The Waste Land: Photos from Inside a Ghost Town in Korea’s Capital


Seoul, like most large cities, is in a constant state of construction and demolition. Here’s a look inside one of Korea’s ghost towns, an entire neighbourhood marked for destruction.

The Miracle on the Han River is a term used to describe the rapid economic development of Seoul, Korea’s capital and one of the largest metropolises in the world. The furious pace of Seoul’s growth is seemingly endless, as entire districts are condemned, demolished, and rebuilt as towering mega-apartment cities. These apartment cities are clusters of buildings housing thousands, which is rather necessary when you have a nation built on mountainous terrain with little free land left.

Sea of Apartments

In time, most low rise apartments as seen in the foreground will be replaced by apartment mini-cities as seen in the background.

There’s a bittersweetness to this process. As the standards of living improve, slumlike housing is cleared away for bigger and better places for families to live. Yet at the same time, a lot of the city’s history is paved over in the process. Hanok style housing, Korea’s ancient style of home building with gorgeous woodwork and arched tiling is becoming increasingly rare, replaced instead by steel, glass and concrete high rises.

When I heard about an area of the city that was once such community condemned to being entirely levelled, I had to see it. I grabbed the camera, jumped on the scooter, and began a wander that left me speechless. An area the size of a small town, utterly abandoned, marked to be destroyed. Residents left seemingly quickly–much of their possessions were left where they were in piles of trash on the streets. Children’s pictures hanging on the wall. Appliances strewn about. In one home I ventured into, I found that the keys to the house were still in the drawer by the door.

Here are pictures from the exploration, images that might be the last ones ever produced of these structures or their contents before they are reduced to a dusty pile.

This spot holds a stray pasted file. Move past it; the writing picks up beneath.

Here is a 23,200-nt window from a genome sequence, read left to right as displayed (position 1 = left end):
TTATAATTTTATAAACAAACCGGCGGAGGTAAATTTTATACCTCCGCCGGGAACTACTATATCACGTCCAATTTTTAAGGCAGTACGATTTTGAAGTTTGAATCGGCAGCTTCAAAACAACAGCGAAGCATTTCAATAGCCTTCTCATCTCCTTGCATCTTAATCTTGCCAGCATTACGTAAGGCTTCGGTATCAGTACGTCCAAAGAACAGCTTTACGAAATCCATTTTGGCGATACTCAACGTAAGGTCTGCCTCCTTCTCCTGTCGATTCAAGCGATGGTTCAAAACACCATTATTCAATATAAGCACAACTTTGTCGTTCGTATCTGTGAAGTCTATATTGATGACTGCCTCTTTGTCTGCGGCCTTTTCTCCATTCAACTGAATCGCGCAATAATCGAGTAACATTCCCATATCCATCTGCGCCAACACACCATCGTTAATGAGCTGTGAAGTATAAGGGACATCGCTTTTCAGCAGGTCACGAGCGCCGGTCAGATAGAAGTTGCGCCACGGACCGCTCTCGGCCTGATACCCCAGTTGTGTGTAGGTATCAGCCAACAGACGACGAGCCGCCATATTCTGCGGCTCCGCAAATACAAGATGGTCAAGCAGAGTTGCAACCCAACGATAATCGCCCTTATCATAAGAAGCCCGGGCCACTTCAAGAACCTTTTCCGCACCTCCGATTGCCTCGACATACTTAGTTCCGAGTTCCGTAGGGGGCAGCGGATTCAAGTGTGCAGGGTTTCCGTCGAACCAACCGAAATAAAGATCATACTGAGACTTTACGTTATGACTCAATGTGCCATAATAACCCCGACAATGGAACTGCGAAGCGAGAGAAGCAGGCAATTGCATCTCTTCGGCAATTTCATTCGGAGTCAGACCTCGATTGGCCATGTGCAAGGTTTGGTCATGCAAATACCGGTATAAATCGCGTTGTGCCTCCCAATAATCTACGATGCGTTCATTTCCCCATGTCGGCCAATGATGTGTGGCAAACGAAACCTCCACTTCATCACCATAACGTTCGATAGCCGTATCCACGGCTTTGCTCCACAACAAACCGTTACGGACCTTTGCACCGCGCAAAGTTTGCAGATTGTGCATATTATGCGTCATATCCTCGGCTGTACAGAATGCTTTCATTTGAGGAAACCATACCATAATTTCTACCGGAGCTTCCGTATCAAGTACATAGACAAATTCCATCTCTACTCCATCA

Gate

A mark for demolition, from what I can gather.

A mark for demolition, from what I can gather.

Abandoned Alley

Narrow alleys and winding streets are slowly being replaced by grids and wide roads in, which is a departure from working with the existing terrain. While most of this neighbourhood is on a steep hill, it will likely be levelled before apartments are built.

Everything you can see will be demolished.

Everything you can see will be demolished.

Trashed Hanok

Old Hanok homes are the most heartbreaking casualties of rapid development and modernization. Traditional homes simply take up too much valuable real estate, and now can only be afforded by the very wealthy, though most who can afford it opt for penthouse apartments.

Trashed Hanok 2

What was once a beautiful open-air courtyard is now a trash heap.

Strange to think you might be the last person to see the city from this vantage point.

Strange to think you might be the last person to see the city from this vantage point.

This family left a lot of possessions behind, from CDs to China, and children's artwork.

This family left a lot of possessions behind, from CDs to China, and children’s artwork.

Abandoned Artwork

Apartment Interior

Walking through the neighbourhood, the most striking thing to see were children's toys, a reminder that entire families lived out their histories here.

Walking through the neighbourhood, the most striking thing to see were children’s toys, a reminder that entire families lived out their histories here.

All photos by Michael Johnstone.

4 thoughts on “The Waste Land: Photos from Inside a Ghost Town in Korea’s Capital

  1. Thanks for sharing this story and some amazing pictures! these narrow streets, hanok houses are what the foreigner imaging of small neighbourhoods in seoul, alongside the high-rise buldings, ideas coming from movies and dramas and which sadly will disapeared! i liked this mixture of old and new in this country where you have no choice but sacrifice a bit of the old and historical… shame it might have to be not only a bit but most of it… i’ll have to visit Seoul before it’s too late!!!

    • You’re welcome. It was quite an amazing find…I’ve never seen anything like it. You’ve probably got another decade to visit Seoul before they entirely demolish much of the old city, which is rather sad.

      • Hello! Could you please shine some light on this? Where have the residents gone, were they promised a unit in the would-be built high-rise, or otherwise? It looks almost like an evacuation!

        • As far as I’m aware residents are given a payout from the government, although this is anecdotal and second hand information. I do know that when Gangnam was redeveloped from farmland, the property owners were given quite a large sum of money for their farms. A lot of these homes may have been rentals, and perhaps only those who actually owned properties were compensated. Hard to say. I wish I knew more. It definitely looks as though people left quickly. Sudden wealth? Lack of notice? I don’t know.

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